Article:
As for using different types of flour, we discussed the role of gluten in puff pastry and how it is key to keeping the dough elastic and allow it to stretch when the pastry puffs up in the oven as a result of the butter melting and the water in the butter turning to steam. While we learned that you can use flours that are lower in gluten or lacking the right kind of gluten like spelt or kamut, you will likely end up with a cracked puff pastry as the dough will lack elasticity. Do any of you have experience in making puff pastry with low gluten flours and been successful? I am certainly hoping there is a way to make beautiful puff pastry using flours made from these types of ancient grains or slightly lower in gluten.
Swiss Role / Genoise Roulade
Although I have eaten a fair share of roulade over the years, I did not bake one myself until the course. I was already familiar with the fat-free sponge recipe we used so the recipe was fairly straightforward. While at home we often used buttercream as the base for the filling here we used a raspberry fruit puree flavoured whipped cream filling. One little trick I picked up to prevent the cream spilling out either ends of the roulade either while you assemble it or when cutting into it was to add a little bit of gelatine to the filling. We also picked up a neat little trick to tighten the roulade so you get a beautiful spiral when you cut into it: once the roulade has been filled and rolled up, carefully place it in the middle of a large piece of parchment paper, fold the parchment paper in half over the length of the roulade and while holding on to the bottom layer of the parchment paper with your left hand use an offset spatula or the blunt side of a large knife to push the top layer of the parchment paper under the roulade.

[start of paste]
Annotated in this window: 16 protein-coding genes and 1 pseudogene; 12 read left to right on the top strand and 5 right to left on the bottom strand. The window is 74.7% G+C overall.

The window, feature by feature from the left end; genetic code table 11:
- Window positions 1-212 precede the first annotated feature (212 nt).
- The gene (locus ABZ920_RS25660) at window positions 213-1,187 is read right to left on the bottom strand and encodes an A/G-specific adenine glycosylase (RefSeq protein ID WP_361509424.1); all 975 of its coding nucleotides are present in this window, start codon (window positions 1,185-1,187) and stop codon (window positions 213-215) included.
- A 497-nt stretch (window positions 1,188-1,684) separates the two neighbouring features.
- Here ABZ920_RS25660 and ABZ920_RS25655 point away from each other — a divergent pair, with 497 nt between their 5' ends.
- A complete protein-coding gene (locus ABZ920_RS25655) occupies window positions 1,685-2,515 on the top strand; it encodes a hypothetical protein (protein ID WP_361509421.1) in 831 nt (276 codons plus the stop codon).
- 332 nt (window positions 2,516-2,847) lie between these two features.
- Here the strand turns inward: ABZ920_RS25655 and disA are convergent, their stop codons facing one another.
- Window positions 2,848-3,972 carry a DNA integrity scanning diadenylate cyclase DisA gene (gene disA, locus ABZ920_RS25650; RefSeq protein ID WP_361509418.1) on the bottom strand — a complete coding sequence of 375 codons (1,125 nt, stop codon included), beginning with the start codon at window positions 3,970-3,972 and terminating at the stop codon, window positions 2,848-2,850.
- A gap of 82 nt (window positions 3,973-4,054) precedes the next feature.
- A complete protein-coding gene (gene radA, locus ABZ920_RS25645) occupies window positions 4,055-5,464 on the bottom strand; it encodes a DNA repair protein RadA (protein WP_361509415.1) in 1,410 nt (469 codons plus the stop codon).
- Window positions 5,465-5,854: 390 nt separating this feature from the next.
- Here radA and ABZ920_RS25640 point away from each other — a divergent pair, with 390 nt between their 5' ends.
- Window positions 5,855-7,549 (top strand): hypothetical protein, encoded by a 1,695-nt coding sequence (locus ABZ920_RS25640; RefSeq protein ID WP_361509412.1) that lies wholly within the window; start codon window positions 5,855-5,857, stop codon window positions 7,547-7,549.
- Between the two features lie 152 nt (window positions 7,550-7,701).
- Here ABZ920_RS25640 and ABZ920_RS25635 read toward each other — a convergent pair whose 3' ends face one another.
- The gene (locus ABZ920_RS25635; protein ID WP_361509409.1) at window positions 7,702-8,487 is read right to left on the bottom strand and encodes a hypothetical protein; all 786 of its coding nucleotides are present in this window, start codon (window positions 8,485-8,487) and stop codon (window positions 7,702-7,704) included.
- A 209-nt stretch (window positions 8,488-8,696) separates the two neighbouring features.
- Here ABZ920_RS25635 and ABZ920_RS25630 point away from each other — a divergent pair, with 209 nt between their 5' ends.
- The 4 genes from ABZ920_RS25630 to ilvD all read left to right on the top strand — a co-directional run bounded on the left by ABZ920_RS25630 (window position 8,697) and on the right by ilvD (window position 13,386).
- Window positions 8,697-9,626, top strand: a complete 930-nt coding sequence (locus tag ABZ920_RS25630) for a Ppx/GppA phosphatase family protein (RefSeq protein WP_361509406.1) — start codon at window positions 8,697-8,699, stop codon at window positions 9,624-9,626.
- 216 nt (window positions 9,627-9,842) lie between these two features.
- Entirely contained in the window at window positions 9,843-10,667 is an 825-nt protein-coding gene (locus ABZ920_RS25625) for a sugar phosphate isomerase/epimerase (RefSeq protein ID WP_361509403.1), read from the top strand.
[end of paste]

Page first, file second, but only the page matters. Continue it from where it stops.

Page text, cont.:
I have talked about madeleines in this space before and shared what I thought are the key tricks for getting the texture of them right and getting that elusive little hump. The other tricks we picked up from our pastry chef was using a little bit of baking powder in the batter; chilling the moulds before you fill them and bake them for a short period (6-8 minutes) in a very hot oven (around 200 degrees Celsius) – the blast of heat helps the madeleines rise before the batter sets. Also, depending on how well your oven distributes its heat, some of your madeleines might be done before the others so don’t be afraid to remove the ones that are done already even if the rest of the batch might need another minute or so.
Let time do the work for you
One of the most unexpected take-aways from the class was learning to let time do the work for us. As much as I love to cook and bake I tend to squeeze it in what minimal time is left at the end of a long day in the office, bright and early before heading off to work or in between meeting friends on weekends. My mum, our family’s bread baker extraordinaire, is a firm believer in not letting the bread baking dictate her schedule but letting her schedule dictate what recipe to use (and as far as bread-baking or pizza-making is concerned, I think I have that down to a pat with a couple of recipes at least). As for other baking? Not so much. Yet, our pastry chef repeated that same mantra. While we did do almost everything by hand, whipping half a litre of cream becomes infinitely easier if you give the cream the chance to chill completely in the fridge and place your bowl in the freezer for a couple of hours. Equally, creaming butter and sugar together can easily be done by hand if your butter has been sitting somewhere warm for 6-7 hours (so next time you are planning to bake a cake after work make sure to remove the butter from the fridge first thing in the morning!). Similarly, many doughs (whether puff pastry or pasta dough or even yeasted doughs) become easier to handle and easier to roll out if you give the dough time to rest as this helps relax the gluten in the dough.